P. jirovecii, PCP, pneumocystis pneumonia
This test looks for P. jirovecii fungus in your lung tissue or in fluid from a lung.
P. jirovecii causes pneumocystis pneumonia. It is spread through the air from someone who is infected with it. But most people who are infected with P. jirovecii don't get pneumonia. People who do get it often have a weakened immune system. This can be because of:
AIDS/HIV, cancer, or another health problem
Medicines that can weaken the immune system
Organ or stem-cell transplant
P. jirovecii used to be known as Pneumocystis carinii.
You may need this test if your healthcare provider believes that you have pneumonia caused by this fungus. Symptoms include:
Trouble breathing, especially when you exercise
Coughing, often dry
Severe tiredness (fatigue)
Tightness or pain in the chest
Collapsed lung (spontaneous pneumothorax)
You may also need other tests to help diagnose pneumonia. These include:
Blood tests to look for infections in your blood
Arterial blood gases
X-ray or CT scan of your chest
Sputum test to look at the mucus that you have coughed up
Bronchoscopy to look inside your lungs
Thoracentesis to look at the fluid collecting in the space around your lungs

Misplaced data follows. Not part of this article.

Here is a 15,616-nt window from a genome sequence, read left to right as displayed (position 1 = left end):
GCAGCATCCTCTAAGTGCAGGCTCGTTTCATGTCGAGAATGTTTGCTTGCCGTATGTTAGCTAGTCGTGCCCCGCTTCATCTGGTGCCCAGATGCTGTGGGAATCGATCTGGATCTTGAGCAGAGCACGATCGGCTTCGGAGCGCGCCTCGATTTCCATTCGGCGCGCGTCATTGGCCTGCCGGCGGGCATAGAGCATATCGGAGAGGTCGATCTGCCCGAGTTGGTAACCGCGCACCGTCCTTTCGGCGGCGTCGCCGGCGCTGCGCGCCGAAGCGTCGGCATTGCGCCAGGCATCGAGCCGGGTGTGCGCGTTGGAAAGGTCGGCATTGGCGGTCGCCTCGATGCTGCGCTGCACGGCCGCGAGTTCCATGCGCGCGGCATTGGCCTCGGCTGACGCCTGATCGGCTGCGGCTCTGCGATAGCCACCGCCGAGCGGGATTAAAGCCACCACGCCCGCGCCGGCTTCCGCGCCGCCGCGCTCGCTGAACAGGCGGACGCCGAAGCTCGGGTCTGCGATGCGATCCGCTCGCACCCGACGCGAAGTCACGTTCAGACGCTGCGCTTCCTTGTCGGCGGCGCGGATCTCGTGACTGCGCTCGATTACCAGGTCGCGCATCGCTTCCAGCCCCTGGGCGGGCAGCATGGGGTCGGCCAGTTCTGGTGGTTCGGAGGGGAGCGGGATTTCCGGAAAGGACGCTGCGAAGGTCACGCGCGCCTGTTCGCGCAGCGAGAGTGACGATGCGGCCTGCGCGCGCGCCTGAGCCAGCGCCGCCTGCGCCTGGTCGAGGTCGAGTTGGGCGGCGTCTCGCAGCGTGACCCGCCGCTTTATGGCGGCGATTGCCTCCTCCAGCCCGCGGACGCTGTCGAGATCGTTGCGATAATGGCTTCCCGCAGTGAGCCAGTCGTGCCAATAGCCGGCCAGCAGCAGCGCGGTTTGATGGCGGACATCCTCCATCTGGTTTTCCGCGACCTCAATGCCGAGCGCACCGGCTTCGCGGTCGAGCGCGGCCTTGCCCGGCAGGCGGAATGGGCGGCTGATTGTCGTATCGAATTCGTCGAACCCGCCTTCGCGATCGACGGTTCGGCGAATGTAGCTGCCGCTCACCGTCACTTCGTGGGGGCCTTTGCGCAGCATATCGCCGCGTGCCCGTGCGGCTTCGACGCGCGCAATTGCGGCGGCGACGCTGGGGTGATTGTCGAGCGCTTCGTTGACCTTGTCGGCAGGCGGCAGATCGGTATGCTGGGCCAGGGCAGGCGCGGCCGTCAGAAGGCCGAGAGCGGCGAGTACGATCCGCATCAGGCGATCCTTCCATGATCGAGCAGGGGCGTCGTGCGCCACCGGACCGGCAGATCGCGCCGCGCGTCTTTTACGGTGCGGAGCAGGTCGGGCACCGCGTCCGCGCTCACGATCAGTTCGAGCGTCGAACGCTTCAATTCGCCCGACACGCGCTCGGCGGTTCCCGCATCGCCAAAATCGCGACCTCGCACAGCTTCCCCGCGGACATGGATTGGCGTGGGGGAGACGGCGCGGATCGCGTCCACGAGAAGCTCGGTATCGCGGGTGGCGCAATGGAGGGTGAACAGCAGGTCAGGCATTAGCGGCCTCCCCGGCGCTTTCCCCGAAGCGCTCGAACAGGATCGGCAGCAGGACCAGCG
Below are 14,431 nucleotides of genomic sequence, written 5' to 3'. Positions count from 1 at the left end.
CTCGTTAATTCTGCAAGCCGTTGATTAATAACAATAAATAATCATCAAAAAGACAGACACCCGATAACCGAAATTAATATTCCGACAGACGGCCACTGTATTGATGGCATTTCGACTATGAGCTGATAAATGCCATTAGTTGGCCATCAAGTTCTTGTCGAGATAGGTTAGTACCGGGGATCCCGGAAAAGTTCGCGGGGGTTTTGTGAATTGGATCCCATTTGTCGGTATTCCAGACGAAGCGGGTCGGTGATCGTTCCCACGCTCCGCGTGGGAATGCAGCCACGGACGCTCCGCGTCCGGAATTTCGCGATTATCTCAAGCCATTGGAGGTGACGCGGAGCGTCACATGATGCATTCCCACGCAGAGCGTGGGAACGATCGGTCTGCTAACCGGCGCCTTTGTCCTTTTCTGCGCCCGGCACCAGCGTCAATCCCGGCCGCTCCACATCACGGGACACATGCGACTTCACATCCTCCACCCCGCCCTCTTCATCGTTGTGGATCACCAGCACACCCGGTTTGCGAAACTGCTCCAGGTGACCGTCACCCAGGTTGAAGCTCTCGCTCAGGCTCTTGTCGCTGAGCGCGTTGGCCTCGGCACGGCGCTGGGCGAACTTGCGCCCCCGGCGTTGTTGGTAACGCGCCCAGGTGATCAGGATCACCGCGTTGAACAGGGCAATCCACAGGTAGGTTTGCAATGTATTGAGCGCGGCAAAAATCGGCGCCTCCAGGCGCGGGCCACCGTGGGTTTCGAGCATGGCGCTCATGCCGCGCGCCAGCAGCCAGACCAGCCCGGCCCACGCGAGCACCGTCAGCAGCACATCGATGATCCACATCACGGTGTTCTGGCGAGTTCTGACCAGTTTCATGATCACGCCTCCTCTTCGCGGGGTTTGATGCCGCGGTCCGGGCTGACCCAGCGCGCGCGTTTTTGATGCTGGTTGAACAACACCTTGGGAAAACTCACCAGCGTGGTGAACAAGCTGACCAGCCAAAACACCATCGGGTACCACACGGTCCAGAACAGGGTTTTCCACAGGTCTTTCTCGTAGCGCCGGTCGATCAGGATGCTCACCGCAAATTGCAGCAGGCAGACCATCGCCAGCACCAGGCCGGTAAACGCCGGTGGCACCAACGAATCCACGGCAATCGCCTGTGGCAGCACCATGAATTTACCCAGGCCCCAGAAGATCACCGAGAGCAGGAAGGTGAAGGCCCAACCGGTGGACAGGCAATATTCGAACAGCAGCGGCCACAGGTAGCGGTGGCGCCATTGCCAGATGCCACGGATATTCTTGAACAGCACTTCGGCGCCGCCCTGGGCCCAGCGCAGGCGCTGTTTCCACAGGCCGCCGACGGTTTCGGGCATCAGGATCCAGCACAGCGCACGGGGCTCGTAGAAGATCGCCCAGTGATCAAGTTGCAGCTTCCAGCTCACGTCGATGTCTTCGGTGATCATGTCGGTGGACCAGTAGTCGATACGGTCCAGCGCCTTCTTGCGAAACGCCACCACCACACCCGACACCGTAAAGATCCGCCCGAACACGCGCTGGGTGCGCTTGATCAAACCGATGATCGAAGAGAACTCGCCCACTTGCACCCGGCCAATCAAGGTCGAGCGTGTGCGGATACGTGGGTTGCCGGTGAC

Pulse oximetry to measure the oxygen in your blood
Test results may vary depending on your age, gender, health history, the method used for the test, and other things. Your test results may not mean you have a problem. Ask your healthcare provider what your test results mean for you.
Normal results are negative, meaning that no P. jirovecii was found and that you don't have pneumonia caused by this fungus.
Positive results mean that P. jirovecii was found and that you may have pneumocystis pneumonia. But some healthy people may carry the organism in their lungs without being sick.
If you are sick but your test results don't find P. jirovecii, you may have pneumonia caused by another organism.
This test is done with a sample of fluid or tissue from your lungs. Your healthcare provider will collect lung fluid in a procedure called a bronchoalveolar lavage. They will place a long, flexible tube with a camera on the end (bronchoscope) through your mouth or nose and into your lungs. The provider will gently spray saltwater (saline) into an area of lung to dislodge P. jirovecii and then collect the fluid.
If a biopsy is needed, your provider will also use the bronchoscope to collect a tissue sample. They may insert a needle or a tool called forceps to collect the sample.
This test may pose some risks, including:
Bleeding from your respiratory tract when your healthcare provider takes the sample
Hoarseness or sore throat
Low oxygen levels
Pain where the needle or tube was inserted
Collapsed lung, but this is quite rare
Other factors aren't likely to affect your results.
Follow any directions you are given for not eating or drinking before the test. Tell your healthcare provider about all medicines, herbs, vitamins, and supplements you are taking. This includes medicines that don't need a prescription and any illegal drugs you may use.